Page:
Review: Rob Jackson’s Slaves Of The Megapode – Volume I
By Rob Jackson
Rob Jackson keeps on switching things around, continually switching genres for his next thing, this latest a historical tome, “An Octavian Columbas Adventure“, set somewhere remote, maybe ancient Britain, definitely during Roman times. It’s a murder mystery of sorts, perhaps Jackson’s very own version of something akin to Eco’s “The Name Of The Rose“. Maybe.
Second page and it’s already doing the thing I do rather enjoy with Jackson’s comics, the comedic tone, deliberately somewhat at odds with the setting of the story. Our very first meeting of Octavian Columbus, and his slave Quinceps…
It’s the little moments, looking at Quinceps, Columbus’ deadpan retort to the Centurion, “Thanks for the offer Centurion, but we’d better get to work…“. Yep, that’s the humour I’ve come to enjoy and somewhat expect from Jackson.
Columbus is here to investigate some strange going-ons at the camp, patrols vanishing, the governor dropping dead just the other week, all the usual methods of investigation exhausted….
“My men picked up the local suspicious characters. I tried crucifying them, I tried not crucifying them. They said nothing. I’m at my wits end”.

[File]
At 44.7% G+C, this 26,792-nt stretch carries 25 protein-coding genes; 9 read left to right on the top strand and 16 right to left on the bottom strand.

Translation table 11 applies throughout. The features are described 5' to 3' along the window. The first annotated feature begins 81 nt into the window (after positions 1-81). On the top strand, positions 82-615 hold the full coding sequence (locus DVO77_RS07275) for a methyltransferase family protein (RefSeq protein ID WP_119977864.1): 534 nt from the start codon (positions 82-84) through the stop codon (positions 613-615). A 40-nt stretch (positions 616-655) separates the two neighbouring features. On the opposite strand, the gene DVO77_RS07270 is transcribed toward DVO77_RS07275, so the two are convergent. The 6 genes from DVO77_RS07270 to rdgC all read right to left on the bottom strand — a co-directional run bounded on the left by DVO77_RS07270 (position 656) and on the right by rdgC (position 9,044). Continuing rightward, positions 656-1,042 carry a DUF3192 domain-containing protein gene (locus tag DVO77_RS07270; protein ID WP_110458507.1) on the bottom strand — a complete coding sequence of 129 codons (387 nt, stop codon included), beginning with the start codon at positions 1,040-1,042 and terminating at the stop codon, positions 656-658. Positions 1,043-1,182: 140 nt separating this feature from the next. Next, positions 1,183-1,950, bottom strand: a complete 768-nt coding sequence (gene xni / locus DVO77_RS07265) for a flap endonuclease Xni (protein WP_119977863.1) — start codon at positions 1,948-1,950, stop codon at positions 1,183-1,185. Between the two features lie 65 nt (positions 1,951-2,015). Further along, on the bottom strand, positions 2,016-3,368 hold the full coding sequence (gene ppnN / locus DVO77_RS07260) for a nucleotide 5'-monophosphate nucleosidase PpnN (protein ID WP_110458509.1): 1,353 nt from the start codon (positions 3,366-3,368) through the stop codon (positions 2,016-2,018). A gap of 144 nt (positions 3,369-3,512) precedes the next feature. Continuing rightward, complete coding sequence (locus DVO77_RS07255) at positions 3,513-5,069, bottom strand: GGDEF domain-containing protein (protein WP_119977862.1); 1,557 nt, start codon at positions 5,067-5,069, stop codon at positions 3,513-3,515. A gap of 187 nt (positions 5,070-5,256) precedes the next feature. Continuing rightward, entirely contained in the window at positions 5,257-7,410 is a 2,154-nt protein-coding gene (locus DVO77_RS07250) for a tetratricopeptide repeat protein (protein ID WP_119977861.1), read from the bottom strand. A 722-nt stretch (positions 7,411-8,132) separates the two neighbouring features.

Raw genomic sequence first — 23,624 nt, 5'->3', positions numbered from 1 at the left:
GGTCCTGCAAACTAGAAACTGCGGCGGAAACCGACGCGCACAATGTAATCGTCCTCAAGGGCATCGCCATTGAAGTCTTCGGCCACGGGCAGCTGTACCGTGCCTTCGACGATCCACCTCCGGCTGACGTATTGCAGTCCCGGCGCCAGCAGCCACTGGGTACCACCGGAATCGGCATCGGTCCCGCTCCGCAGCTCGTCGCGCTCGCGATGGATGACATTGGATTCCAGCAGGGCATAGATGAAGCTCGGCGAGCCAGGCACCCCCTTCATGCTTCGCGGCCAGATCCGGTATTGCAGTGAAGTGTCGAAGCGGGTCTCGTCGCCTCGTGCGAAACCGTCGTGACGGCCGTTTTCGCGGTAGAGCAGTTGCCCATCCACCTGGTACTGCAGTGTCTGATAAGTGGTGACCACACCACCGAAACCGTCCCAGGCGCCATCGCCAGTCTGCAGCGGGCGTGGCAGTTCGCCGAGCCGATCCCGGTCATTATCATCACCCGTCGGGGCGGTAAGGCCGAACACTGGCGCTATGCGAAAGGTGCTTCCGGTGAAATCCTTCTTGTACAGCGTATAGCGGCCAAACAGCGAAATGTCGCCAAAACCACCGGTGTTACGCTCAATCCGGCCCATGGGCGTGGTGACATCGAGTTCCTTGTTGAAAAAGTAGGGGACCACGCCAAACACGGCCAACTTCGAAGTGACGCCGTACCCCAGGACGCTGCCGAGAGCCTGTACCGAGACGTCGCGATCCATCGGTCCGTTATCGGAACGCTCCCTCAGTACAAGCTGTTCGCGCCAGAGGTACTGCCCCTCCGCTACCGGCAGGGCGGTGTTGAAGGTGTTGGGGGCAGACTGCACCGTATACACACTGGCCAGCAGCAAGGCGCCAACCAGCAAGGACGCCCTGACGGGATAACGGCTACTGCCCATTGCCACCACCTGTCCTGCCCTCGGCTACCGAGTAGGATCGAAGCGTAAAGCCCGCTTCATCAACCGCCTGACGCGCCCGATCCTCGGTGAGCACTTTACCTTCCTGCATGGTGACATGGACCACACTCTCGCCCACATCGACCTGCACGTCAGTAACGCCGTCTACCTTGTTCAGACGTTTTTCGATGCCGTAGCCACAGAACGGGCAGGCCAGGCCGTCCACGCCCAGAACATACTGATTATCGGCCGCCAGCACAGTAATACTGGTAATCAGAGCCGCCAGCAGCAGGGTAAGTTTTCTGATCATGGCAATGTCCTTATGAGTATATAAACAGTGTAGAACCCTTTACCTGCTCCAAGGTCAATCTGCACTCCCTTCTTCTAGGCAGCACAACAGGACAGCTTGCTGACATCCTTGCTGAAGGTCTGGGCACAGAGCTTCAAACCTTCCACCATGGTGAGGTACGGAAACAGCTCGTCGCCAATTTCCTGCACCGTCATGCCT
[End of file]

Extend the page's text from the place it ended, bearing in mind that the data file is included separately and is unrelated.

Oh yes, rigorous. So off the pair go, investigating in their own unique fashion, Quinceps remarkably talented, autopsies without leaving a mark a speciality, whereas Columbas is more the thinker, not content with the ever so convenient resolution to the Governors death. Heading out of camp on a hunch leads to a showdown with some very crazed barbarians, looking a little Pictish, the trail back into camp, unusual drugs, another death, ominous talk of “The Megapode”, disguises, undercover work, more unusual drugs, more about “The Megapode”…. all very mysterious, all very well done.
So, great start. Jackson’s work is the absolute definitive proof to my mind of the power of well done storytelling. No matter how good the art is, if the storytelling doesn’t sell the story, if the flow and pace of the work isn’t right, everything falls apart. Jackson’s art is hardly what you would call refined, but that’s almost immaterial to the enjoyment within the pages. Everything works, it all makes sense, the mystery is mysterious, the adventure thrilling, the humour humorous, and the storytelling ties it all together.
But the thing that makes Slaves Of The Megapode work so well is the Roman double act of Columbus and Quinceps:
“Did you ever come across tales of such a substance in your education?”
“It reminds me of the story of the Lous Eaters, told by the Greeks.”
“And does that end happily?”
“Not really. Everyone dies.”
“Well, that’s the Greeks for you. Miserable lot.”
Boom tish. Great lines a plenty throughout. Roll on issue 2.
You can get hold of Slaves Of The Megapode from Rob Jackson at his website.